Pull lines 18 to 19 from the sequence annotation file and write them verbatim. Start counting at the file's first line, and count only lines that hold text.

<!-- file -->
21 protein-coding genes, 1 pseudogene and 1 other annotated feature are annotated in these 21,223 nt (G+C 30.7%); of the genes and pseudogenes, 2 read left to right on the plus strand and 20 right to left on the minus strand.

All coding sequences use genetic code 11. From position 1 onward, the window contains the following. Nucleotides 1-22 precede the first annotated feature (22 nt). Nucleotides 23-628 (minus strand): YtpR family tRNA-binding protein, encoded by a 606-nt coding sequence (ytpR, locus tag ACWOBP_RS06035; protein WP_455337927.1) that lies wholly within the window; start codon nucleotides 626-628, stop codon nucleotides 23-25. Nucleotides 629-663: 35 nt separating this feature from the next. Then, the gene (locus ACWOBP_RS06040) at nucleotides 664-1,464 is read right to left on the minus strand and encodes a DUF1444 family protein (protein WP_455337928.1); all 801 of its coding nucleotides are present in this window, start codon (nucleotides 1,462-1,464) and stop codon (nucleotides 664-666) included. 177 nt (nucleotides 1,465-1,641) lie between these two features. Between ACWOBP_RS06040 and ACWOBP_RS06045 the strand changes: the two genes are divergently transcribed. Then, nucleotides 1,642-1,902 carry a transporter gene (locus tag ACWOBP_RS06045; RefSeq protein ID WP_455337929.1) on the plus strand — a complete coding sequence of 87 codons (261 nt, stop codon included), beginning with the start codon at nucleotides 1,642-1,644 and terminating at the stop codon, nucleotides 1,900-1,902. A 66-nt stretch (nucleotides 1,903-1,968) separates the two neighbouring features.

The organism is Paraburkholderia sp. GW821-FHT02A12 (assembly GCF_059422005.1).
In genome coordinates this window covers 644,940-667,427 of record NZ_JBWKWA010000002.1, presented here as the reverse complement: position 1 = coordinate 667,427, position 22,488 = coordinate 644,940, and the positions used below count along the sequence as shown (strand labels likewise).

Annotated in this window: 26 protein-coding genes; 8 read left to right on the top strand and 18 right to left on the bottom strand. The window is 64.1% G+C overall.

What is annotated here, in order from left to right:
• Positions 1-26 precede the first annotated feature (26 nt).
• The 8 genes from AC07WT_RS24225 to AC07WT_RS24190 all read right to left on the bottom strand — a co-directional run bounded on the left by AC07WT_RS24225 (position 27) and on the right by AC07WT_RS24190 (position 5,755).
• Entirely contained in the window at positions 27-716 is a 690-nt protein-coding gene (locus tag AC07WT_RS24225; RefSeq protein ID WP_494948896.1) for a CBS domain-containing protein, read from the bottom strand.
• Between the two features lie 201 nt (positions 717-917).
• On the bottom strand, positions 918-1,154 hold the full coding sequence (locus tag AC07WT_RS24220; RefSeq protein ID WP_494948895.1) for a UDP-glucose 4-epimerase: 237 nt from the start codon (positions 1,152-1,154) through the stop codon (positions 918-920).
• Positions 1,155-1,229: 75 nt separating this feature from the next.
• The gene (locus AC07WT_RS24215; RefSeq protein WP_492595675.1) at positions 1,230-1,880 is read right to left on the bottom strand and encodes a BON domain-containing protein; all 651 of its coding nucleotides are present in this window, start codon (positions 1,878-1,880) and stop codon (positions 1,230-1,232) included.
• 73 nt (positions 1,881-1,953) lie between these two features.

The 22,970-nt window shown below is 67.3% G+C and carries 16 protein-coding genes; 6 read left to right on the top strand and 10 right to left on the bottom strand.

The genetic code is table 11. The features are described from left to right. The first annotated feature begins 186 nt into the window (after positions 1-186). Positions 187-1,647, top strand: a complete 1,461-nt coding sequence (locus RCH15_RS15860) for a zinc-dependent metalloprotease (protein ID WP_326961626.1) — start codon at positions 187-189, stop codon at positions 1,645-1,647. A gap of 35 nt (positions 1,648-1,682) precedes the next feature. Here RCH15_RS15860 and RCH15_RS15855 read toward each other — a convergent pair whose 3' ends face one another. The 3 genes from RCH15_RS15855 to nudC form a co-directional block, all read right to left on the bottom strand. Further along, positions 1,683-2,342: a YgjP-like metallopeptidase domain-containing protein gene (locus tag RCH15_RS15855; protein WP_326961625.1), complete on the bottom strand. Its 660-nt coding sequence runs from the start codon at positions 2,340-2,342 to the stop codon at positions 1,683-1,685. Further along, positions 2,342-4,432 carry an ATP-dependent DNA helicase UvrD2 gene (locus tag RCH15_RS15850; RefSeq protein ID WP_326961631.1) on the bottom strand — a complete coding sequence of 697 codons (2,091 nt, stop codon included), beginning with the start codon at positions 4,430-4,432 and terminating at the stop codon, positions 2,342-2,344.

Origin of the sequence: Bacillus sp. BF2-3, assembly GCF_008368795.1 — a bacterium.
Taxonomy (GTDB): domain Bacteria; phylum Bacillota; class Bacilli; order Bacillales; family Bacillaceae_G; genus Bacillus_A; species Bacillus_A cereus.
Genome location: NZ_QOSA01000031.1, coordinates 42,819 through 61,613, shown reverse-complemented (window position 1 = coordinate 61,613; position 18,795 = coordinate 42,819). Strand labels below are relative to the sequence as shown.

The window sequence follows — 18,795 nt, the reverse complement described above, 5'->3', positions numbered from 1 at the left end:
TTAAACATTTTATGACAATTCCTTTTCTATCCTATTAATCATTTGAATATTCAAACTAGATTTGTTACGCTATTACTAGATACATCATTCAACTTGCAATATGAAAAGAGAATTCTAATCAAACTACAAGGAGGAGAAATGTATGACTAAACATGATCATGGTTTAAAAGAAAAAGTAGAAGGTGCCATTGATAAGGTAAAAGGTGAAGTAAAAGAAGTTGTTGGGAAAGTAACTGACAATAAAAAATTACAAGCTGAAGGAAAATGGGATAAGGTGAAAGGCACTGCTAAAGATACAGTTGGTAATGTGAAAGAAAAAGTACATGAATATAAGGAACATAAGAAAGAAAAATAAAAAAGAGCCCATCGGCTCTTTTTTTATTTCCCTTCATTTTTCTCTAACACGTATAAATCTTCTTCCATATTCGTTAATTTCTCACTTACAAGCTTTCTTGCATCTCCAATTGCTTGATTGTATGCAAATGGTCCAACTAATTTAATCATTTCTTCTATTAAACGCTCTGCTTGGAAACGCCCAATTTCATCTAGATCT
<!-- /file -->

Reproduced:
Taxonomy (GTDB): domain Bacteria; phylum Bacillota; class Bacilli; order Bacillales; family Bacillaceae_G; genus Bacillus_A; species Bacillus_A cereus.
Genome location: NZ_QOSA01000031.1, coordinates 42,819 through 61,613, shown reverse-complemented (window position 1 = coordinate 61,613; position 18,795 = coordinate 42,819). Strand labels below are relative to the sequence as shown.